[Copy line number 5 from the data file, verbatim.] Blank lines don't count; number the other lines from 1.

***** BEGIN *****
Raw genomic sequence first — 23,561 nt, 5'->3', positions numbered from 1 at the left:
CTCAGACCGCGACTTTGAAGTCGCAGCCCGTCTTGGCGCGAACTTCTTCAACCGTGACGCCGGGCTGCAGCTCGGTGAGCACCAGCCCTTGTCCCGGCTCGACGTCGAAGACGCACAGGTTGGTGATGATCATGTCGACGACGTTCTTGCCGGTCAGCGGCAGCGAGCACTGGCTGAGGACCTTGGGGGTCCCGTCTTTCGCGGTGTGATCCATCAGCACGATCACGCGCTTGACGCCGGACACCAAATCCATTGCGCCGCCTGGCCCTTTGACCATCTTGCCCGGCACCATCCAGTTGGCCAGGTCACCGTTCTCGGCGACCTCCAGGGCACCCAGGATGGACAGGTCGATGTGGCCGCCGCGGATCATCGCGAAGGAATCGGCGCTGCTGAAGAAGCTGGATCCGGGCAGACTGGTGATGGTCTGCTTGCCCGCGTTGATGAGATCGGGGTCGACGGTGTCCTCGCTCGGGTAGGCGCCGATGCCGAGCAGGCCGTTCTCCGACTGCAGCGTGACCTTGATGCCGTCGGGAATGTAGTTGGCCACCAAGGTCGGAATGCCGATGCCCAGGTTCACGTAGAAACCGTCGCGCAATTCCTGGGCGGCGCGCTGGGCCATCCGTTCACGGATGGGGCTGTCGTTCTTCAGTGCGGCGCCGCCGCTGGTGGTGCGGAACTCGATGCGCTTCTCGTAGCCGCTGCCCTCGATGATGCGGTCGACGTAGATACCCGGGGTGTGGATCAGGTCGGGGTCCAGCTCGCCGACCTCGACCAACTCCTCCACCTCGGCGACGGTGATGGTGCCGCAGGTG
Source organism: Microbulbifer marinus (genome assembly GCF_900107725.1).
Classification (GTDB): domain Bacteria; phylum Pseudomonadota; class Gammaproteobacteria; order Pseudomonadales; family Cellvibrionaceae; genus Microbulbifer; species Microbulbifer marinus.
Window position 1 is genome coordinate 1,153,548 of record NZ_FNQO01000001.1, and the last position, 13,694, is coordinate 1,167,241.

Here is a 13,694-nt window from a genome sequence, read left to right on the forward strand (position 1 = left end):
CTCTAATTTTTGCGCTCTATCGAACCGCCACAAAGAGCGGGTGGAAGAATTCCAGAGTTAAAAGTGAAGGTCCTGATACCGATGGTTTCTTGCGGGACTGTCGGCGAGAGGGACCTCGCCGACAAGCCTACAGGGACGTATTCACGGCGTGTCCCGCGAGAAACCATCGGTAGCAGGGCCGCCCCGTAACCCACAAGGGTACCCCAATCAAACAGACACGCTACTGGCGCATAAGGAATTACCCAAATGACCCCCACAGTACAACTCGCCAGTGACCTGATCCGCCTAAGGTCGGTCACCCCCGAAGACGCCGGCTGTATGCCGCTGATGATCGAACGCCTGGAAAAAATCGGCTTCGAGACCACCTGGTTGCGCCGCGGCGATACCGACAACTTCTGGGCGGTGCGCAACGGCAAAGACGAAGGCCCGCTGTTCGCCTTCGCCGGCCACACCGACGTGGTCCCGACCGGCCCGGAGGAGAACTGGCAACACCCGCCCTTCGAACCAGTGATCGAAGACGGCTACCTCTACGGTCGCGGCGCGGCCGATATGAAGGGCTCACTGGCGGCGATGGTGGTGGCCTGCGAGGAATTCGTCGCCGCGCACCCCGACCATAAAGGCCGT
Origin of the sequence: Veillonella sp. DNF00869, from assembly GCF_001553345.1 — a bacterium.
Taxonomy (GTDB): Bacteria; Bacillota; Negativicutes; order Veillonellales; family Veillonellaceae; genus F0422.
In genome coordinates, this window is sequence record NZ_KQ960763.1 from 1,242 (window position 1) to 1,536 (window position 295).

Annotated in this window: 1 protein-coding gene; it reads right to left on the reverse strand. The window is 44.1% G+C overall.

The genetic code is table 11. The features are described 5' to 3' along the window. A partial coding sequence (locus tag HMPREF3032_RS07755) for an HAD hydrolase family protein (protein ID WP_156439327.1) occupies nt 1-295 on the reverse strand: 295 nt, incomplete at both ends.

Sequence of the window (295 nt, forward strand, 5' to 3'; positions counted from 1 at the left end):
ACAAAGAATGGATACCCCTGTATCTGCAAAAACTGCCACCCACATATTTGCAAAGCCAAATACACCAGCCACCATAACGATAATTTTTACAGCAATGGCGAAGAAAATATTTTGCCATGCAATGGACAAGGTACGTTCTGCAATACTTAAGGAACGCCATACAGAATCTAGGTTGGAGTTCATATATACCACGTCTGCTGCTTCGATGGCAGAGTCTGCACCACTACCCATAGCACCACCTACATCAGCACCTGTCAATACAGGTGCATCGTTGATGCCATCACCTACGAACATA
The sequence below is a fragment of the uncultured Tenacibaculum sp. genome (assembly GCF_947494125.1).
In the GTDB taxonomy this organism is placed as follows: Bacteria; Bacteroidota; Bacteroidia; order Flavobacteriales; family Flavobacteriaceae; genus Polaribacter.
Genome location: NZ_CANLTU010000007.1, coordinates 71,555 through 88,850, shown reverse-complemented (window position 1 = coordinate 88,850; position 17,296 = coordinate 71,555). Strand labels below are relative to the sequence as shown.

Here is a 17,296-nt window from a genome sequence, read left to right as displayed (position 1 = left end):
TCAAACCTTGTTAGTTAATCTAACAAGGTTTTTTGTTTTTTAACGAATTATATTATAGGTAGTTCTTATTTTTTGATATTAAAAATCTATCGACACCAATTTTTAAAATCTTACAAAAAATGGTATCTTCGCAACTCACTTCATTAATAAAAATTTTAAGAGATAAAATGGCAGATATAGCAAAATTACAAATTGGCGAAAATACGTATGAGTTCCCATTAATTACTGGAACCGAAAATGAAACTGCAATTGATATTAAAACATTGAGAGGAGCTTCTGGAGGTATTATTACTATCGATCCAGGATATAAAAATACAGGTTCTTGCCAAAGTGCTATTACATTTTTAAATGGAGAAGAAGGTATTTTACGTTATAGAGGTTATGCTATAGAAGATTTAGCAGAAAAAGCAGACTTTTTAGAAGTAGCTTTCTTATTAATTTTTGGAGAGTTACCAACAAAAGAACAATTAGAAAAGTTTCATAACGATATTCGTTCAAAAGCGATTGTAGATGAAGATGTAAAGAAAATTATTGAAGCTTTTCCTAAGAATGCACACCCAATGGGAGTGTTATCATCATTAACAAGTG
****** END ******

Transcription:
Window position 1 is genome coordinate 1,153,548 of record NZ_FNQO01000001.1, and the last position, 13,694, is coordinate 1,167,241.